Review: Song One
Indie dramas sometimes all feel the same, and sadly with Kate Barker-Froyland’s music infused romance, Song One, there is nothing very interesting or original to draw you in. Starring Anne Hathaway as a PhD student who is called back home from Morrocco after her younger brother was in a life threatening car accident, the impending romance between Franny (Hathaway) and her brother’s favourite musician James Forester is the kind of plot that is a bit too far out to ever really give in to.
The film has a very low-key quality to it, it’s subtle and is sparked with a few touching moments. While the film never throws away the dying brother and his musical dreams, it definitely favours the contrived love story between Franny and James, as Franny seeks him out as a sort of favour to her brother, and as James becomes heavily involved in this family’s life. Both Anne Hathaway and Johnny Flynn give good performances, but the screenplay and the whole concept really never goes anywhere-it just feels meandering and pointless, and for a film with a character’s life at stake throughout, the viewer often forgets about why Franny and James are even together in the first place.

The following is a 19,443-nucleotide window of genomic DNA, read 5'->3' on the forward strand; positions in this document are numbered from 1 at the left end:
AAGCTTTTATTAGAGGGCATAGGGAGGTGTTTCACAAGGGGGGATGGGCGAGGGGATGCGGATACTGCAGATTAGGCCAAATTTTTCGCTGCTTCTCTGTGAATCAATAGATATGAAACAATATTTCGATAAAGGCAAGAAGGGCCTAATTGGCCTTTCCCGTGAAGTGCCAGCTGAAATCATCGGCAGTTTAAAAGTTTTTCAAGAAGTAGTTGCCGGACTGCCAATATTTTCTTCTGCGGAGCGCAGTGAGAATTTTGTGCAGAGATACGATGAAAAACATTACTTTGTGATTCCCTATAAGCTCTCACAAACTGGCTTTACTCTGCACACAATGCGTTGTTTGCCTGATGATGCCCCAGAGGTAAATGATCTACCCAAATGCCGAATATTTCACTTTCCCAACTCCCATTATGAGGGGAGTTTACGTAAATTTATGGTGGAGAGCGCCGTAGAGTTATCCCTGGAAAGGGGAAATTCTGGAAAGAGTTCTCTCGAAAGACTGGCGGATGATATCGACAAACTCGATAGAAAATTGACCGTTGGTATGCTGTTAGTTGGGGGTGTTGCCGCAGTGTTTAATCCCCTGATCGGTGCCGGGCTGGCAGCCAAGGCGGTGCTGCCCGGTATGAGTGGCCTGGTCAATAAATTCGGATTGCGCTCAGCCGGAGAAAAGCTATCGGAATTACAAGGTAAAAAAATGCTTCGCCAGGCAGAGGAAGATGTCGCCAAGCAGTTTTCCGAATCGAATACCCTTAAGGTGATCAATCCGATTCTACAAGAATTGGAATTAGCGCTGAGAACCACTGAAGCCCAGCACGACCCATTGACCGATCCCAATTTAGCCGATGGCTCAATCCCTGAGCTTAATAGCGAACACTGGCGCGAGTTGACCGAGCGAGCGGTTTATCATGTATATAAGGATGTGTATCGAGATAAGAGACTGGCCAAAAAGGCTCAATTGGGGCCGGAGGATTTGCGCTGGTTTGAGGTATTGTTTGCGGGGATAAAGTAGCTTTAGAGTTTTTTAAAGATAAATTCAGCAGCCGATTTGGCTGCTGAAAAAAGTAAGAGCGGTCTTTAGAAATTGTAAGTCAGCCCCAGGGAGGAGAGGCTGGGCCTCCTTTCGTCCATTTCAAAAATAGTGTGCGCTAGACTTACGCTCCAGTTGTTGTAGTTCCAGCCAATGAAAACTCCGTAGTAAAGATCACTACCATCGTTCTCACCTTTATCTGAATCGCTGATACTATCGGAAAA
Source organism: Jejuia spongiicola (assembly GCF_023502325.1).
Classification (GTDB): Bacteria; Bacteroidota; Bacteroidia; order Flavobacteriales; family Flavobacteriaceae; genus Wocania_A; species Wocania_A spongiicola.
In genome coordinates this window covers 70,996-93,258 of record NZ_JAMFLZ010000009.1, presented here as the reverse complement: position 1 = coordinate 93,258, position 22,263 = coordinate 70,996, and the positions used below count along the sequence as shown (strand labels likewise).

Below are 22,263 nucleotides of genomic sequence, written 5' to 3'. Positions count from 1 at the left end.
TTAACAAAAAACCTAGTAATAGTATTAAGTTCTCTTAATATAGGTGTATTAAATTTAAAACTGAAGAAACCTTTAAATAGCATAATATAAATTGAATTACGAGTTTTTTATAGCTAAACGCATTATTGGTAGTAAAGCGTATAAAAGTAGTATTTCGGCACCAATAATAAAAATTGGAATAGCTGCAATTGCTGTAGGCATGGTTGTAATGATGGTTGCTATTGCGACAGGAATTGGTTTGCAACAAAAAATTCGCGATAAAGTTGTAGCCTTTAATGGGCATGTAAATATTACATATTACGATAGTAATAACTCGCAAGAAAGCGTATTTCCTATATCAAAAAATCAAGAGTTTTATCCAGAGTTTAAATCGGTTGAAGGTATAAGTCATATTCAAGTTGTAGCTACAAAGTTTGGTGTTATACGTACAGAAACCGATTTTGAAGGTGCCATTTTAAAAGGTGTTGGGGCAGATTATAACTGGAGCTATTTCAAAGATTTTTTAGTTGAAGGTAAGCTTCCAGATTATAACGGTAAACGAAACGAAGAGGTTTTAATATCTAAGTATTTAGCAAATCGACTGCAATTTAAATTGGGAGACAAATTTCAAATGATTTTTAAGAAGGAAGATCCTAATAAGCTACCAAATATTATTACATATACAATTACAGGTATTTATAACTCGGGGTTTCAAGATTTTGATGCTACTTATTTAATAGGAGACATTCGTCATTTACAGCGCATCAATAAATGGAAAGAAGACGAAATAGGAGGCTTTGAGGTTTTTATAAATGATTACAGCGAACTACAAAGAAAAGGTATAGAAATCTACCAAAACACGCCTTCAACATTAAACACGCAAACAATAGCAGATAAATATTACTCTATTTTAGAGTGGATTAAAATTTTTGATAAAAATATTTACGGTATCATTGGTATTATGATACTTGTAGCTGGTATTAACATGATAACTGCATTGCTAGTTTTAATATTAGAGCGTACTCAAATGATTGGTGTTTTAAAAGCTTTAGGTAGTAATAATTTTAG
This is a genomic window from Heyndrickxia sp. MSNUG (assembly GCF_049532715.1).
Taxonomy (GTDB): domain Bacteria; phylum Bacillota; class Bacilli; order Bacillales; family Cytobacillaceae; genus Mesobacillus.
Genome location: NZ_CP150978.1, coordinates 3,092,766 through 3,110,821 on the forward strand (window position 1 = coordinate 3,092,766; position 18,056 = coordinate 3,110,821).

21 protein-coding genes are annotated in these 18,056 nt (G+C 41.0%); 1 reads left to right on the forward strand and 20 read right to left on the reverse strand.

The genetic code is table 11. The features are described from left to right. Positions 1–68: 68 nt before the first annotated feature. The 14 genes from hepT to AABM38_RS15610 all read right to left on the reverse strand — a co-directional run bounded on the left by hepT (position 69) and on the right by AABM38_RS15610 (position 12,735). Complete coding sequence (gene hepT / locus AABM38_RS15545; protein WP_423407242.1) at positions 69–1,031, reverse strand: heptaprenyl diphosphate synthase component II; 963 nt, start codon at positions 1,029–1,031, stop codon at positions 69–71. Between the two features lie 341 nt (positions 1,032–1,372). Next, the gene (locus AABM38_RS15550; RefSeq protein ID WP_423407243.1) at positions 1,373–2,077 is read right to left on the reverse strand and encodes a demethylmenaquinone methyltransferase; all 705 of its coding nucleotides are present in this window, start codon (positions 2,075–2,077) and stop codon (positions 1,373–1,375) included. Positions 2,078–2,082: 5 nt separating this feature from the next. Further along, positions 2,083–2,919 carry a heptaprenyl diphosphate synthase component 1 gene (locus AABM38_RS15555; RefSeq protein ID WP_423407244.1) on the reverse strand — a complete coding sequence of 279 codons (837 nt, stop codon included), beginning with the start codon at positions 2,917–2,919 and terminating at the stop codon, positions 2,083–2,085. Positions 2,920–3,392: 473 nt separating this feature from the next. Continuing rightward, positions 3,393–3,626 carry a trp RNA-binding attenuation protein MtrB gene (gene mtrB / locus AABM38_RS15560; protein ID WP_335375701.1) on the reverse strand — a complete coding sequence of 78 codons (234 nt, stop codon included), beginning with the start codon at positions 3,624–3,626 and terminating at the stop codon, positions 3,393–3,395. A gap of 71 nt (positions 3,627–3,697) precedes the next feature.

The music in the film is one of the highlights, as it was composed by Jenny Lewis and Jonathan Rice, two staple musicians in the indie/folk/rock scene. Their original music for the film truly sets the mood and elevates the story. The musical performances, primarily by Johnny Flynn as James Forester and only towards the end of the film by Anne Hathaway, are some of the more intriguing moments.
The film is often pretty to look at and listen to, but the emotional aspects feel more wandering than strong. The always great Mary Steenburgen as Franny and Henry’s mother steals all of her scenes and gives some of the only excitement to the film. Otherwise, there isn’t very much to any of these characters or to the story. It’s a nice film, but nothing much more than that.